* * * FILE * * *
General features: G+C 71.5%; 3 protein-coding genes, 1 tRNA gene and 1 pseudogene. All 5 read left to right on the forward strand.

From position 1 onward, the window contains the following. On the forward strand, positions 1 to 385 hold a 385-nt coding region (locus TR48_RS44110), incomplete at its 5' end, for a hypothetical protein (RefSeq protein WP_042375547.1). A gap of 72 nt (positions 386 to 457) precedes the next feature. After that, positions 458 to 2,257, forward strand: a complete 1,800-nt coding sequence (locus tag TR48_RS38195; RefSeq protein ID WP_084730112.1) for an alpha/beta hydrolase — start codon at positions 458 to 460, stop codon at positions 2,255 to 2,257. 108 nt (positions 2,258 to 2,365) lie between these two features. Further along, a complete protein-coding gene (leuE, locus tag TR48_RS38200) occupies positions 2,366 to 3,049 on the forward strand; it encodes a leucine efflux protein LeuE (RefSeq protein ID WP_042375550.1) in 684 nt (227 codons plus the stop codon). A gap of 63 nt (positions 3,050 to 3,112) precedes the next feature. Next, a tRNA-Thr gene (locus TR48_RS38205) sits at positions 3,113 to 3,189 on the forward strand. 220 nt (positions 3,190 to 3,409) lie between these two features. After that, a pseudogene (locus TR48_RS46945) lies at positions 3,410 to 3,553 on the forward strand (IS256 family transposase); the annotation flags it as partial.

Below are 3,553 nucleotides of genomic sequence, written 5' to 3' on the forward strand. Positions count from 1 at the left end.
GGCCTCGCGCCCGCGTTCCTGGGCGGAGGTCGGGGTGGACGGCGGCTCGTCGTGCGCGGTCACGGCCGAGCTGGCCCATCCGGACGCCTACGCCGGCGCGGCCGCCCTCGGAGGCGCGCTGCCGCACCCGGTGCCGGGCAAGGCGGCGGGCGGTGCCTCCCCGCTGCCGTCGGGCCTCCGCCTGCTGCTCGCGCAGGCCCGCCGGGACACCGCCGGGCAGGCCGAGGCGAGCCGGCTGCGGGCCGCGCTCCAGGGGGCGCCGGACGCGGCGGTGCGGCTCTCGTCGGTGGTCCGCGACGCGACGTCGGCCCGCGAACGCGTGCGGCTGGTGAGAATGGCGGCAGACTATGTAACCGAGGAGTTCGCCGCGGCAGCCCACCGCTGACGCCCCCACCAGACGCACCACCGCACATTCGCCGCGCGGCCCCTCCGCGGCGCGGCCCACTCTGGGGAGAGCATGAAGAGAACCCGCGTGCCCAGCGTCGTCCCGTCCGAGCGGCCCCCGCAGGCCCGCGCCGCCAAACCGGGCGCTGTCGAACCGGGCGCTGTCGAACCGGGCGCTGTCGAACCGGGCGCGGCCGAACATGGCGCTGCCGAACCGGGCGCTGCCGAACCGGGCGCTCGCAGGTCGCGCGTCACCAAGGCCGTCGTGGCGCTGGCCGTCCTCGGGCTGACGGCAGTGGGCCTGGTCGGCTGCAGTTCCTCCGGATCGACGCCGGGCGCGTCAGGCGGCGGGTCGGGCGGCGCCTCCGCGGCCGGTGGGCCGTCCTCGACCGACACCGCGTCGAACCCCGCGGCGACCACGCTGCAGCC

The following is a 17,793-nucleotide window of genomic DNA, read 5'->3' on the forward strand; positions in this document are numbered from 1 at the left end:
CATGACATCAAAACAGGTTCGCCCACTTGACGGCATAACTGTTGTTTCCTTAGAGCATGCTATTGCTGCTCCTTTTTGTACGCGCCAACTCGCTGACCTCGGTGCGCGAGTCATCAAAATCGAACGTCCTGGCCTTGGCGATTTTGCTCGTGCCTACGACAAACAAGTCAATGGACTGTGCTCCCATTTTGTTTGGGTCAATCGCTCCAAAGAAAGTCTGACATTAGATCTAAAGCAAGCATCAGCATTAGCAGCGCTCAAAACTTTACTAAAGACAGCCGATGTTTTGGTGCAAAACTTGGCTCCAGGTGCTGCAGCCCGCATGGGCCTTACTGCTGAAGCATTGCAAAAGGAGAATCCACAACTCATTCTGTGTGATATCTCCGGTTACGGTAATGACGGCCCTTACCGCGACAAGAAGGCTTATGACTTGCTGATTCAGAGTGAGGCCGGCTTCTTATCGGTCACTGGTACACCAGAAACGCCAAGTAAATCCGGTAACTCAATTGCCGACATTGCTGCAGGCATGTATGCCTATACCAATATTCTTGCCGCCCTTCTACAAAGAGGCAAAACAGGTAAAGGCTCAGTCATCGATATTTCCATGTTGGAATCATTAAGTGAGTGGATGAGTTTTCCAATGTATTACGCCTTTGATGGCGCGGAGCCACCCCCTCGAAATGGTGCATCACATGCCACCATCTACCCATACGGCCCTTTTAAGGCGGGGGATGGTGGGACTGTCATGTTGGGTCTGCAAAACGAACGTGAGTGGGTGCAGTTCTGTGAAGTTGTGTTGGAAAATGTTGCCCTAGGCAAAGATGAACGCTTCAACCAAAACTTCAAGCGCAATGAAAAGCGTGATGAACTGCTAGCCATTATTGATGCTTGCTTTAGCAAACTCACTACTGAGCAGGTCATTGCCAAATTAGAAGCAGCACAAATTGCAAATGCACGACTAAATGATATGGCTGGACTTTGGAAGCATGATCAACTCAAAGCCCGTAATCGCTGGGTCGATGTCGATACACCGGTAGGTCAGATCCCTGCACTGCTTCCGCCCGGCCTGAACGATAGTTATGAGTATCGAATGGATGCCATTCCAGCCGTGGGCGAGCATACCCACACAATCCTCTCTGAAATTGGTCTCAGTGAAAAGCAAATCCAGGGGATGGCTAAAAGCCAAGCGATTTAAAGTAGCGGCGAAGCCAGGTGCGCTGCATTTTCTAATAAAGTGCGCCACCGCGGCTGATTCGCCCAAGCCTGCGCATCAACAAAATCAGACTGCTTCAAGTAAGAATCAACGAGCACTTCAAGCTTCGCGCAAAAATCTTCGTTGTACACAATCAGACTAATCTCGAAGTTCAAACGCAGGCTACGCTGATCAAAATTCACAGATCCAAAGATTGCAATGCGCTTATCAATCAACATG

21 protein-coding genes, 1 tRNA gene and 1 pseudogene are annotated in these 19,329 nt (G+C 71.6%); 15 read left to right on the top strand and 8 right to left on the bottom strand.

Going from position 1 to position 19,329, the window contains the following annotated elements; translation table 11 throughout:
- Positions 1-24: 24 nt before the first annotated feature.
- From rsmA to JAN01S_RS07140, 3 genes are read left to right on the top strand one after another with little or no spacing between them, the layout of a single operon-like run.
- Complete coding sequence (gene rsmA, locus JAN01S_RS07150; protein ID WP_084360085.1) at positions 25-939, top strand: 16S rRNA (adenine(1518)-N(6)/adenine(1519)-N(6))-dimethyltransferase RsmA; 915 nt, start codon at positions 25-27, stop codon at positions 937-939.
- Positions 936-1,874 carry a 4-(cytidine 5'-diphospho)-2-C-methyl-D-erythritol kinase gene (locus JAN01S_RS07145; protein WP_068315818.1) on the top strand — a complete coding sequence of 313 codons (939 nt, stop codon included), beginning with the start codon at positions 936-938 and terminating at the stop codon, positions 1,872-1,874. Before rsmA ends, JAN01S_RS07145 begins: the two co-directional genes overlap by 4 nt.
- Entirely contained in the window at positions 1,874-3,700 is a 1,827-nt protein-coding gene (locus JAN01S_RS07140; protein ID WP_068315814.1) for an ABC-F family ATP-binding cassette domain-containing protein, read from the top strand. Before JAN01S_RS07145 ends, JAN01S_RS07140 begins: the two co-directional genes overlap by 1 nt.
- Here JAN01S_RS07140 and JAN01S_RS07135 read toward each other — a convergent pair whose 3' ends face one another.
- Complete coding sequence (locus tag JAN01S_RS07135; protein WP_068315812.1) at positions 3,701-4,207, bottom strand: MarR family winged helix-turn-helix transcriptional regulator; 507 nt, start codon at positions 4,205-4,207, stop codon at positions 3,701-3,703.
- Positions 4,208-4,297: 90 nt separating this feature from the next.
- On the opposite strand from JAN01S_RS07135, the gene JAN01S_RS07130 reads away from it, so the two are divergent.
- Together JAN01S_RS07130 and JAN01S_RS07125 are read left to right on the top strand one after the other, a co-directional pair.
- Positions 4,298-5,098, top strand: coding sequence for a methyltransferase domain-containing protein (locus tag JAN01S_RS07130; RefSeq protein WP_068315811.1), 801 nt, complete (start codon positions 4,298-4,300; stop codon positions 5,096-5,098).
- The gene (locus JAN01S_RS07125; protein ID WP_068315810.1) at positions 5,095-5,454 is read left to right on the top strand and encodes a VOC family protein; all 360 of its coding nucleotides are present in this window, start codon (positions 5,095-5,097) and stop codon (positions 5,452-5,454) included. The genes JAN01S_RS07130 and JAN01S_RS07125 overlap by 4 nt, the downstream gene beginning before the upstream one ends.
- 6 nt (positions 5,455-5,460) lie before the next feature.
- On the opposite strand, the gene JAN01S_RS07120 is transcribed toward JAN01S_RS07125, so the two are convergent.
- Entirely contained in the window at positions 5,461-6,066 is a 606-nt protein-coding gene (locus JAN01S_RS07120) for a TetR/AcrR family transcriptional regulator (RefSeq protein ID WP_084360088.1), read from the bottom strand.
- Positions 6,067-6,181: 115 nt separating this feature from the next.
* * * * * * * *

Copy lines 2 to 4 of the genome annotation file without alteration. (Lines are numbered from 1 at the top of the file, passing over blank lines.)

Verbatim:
From position 1 onward, the window contains the following. On the forward strand, positions 1 to 385 hold a 385-nt coding region (locus TR48_RS44110), incomplete at its 5' end, for a hypothetical protein (RefSeq protein WP_042375547.1). A gap of 72 nt (positions 386 to 457) precedes the next feature. After that, positions 458 to 2,257, forward strand: a complete 1,800-nt coding sequence (locus tag TR48_RS38195; RefSeq protein ID WP_084730112.1) for an alpha/beta hydrolase — start codon at positions 458 to 460, stop codon at positions 2,255 to 2,257. 108 nt (positions 2,258 to 2,365) lie between these two features. Further along, a complete protein-coding gene (leuE, locus tag TR48_RS38200) occupies positions 2,366 to 3,049 on the forward strand; it encodes a leucine efflux protein LeuE (RefSeq protein ID WP_042375550.1) in 684 nt (227 codons plus the stop codon). A gap of 63 nt (positions 3,050 to 3,112) precedes the next feature. Next, a tRNA-Thr gene (locus TR48_RS38205) sits at positions 3,113 to 3,189 on the forward strand. 220 nt (positions 3,190 to 3,409) lie between these two features. After that, a pseudogene (locus TR48_RS46945) lies at positions 3,410 to 3,553 on the forward strand (IS256 family transposase); the annotation flags it as partial.

Below are 3,553 nucleotides of genomic sequence, written 5' to 3' on the forward strand. Positions count from 1 at the left end.
GGCCTCGCGCCCGCGTTCCTGGGCGGAGGTCGGGGTGGACGGCGGCTCGTCGTGCGCGGTCACGGCCGAGCTGGCCCATCCGGACGCCTACGCCGGCGCGGCCGCCCTCGGAGGCGCGCTGCCGCACCCGGTGCCGGGCAAGGCGGCGGGCGGTGCCTCCCCGCTGCCGTCGGGCCTCCGCCTGCTGCTCGCGCAGGCCCGCCGGGACACCGCCGGGCAGGCCGAGGCGAGCCGGCTGCGGGCCGCGCTCCAGGGGGCGCCGGACGCGGCGGTGCGGCTCTCGTCGGTGGTCCGCGACGCGACGTCGGCCCGCGAACGCGTGCGGCTGGTGAGAATGGCGGCAGACTATGTAACCGAGGAGTTCGCCGCGGCAGCCCACCGCTGACGCCCCCACCAGACGCACCACCGCACATTCGCCGCGCGGCCCCTCCGCGGCGCGGCCCACTCTGGGGAGAGCATGAAGAGAACCCGCGTGCCCAGCGTCGTCCCGTCCGAGCGGCCCCCGCAGGCCCGCGCCGCCAAACCGGGCGCTGTCGAACCGGGCGCTGTCGAACCGGGCGCTGTCGAACCGGGCGCGGCCGAACATGGCGCTGCCGAACCGGGCGCTGCCGAACCGGGCGCTCGCAGGTCGCGCGTCACCAAGGCCGTCGTGGCGCTGGCCGTCCTCGGGCTGACGGCAGTGGGCCTGGTCGGCTGCAGTTCCTCCGGATCGACGCCGGGCGCGTCAGGCGGCGGGTCGGGCGGCGCCTCCGCGGCCGGTGGGCCGTCCTCGACCGACACCGCGTCGAACCCCGCGGCGACCACGCTGCAGCC